St. Thomas University group pushing for curbside recycling pickup at apartments
A group of students from St. Thomas University [STU] are asking the municipal government to take a serious look at adding recycling pickup for multi-unit apartment buildings, as well as glass and compost recycling services.
Residents of multi-unit apartment buildings are unable to put their recyclables at the curb in Fredericton. Apartment dwellers have to gather up their recyclables and bring them to a local recycling depot.
“It’s a real hassle because we don’t really have time for that,” said Jessica Allison, who lives in a Fredericton apartment complex. “I’m a student and not to mention that it costs us gas money, but we think it’s so important that we want to do it but we just don’t want to have it be as inconvenient as it is right now.”
The STU students are asking the city to follow through on a commitment it made last year to implement a pilot program for curbside recycling pickup at multi-unit apartment buildings.
So far, that pilot project hasn’t started.
“Right now Fredericton actually stands, as well as New Brunswick, as one of the biggest contributors to waste in the world which really goes to show that recycling is a major issue within our community,” said STU student Kayla Doody.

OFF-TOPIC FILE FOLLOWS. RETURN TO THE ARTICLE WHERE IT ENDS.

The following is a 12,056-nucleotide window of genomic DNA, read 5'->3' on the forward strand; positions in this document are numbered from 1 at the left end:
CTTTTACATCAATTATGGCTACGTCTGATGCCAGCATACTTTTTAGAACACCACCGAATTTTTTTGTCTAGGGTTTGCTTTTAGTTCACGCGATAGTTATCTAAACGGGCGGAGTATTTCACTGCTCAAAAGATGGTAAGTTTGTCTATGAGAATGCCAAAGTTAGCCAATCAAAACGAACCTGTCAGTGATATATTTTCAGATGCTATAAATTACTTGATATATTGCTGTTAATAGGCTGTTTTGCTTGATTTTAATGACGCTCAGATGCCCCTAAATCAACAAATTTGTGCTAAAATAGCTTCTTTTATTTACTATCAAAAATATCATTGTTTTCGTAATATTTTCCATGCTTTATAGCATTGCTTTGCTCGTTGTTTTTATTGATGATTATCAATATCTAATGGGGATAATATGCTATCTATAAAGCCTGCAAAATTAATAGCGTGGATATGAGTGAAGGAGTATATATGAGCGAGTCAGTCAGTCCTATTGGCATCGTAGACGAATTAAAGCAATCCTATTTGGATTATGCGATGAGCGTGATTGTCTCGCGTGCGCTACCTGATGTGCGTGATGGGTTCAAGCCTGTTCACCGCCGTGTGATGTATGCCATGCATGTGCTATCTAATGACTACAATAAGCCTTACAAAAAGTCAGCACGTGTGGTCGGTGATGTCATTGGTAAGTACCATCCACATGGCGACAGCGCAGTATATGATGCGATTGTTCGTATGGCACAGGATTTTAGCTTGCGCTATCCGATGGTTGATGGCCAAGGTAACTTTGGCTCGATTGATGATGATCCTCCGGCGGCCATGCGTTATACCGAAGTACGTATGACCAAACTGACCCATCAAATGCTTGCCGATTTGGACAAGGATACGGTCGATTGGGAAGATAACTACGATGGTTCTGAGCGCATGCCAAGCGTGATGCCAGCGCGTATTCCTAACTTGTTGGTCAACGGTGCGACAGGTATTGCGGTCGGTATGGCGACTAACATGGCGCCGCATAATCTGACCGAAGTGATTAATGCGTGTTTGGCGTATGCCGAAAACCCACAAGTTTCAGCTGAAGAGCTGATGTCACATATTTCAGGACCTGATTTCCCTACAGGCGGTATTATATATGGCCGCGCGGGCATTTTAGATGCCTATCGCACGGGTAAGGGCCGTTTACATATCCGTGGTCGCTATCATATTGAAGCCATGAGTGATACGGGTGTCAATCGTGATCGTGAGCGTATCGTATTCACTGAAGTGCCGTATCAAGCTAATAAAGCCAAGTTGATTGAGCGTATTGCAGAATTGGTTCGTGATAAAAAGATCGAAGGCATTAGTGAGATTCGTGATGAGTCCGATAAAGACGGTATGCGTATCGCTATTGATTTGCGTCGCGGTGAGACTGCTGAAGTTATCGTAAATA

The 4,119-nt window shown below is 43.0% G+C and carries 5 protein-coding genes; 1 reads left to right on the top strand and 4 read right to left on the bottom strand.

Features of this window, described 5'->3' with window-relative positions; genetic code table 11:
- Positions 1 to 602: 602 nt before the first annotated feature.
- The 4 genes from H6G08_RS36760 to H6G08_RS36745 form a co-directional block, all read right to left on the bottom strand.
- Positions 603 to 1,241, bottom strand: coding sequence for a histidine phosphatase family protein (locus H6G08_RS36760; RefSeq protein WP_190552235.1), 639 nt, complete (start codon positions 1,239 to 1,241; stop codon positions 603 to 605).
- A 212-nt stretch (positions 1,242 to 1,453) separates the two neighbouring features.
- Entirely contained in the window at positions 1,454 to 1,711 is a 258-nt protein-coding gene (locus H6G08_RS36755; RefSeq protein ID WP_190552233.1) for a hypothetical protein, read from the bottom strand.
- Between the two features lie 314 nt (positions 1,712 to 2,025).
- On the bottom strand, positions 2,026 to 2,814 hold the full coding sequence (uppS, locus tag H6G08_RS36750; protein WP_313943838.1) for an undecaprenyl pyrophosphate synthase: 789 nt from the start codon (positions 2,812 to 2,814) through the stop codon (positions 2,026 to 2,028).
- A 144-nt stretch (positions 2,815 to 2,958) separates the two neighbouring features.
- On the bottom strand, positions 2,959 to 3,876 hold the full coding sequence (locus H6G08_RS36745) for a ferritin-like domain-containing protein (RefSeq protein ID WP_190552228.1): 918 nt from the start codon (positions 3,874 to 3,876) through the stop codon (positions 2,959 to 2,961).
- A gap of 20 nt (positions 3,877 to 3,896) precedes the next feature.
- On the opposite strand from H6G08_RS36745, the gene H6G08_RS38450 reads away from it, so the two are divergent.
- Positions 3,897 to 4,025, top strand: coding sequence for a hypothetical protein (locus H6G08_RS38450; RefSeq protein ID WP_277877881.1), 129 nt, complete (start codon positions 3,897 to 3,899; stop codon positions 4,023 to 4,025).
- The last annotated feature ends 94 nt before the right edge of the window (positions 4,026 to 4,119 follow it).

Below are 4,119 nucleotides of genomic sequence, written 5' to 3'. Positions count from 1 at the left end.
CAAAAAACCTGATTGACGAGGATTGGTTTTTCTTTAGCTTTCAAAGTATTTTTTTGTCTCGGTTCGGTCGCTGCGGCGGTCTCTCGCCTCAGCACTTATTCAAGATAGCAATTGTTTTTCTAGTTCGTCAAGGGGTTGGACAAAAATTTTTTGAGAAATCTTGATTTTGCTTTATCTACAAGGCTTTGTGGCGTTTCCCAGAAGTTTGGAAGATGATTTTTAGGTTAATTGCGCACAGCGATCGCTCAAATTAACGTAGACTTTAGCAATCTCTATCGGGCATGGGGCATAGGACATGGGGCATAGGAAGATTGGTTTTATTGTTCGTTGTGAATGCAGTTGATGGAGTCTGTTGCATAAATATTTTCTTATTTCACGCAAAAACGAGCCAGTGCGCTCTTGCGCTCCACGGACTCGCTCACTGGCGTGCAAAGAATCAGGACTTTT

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Faculty at the university would like to see the city follow through on its commitment, as well.
“They have made multiple public promises that this would happen and it just hasn’t to this date,” says STU professor Dr. Christina Szurlej.
And Ward 10 councillor John MacDermid agrees.
“The current structure of the recycling program, I don’t think that it’s a good enough structure. I think its inadequate. I don’t think that it meets the needs of residents,” says MacDermid.
There will be a price tag involved with extending recycling collection to apartments, and MacDermid says that’s not in the city’s budget
“There is nothing that has been earmarked for that in the budget for 2019 and considering the financial climate it’s very unlikely that there will be anything budgeted for it.”
Szurlej said the issue is critical because of the number of people who rely on taking their recyclables to public bins or depots.
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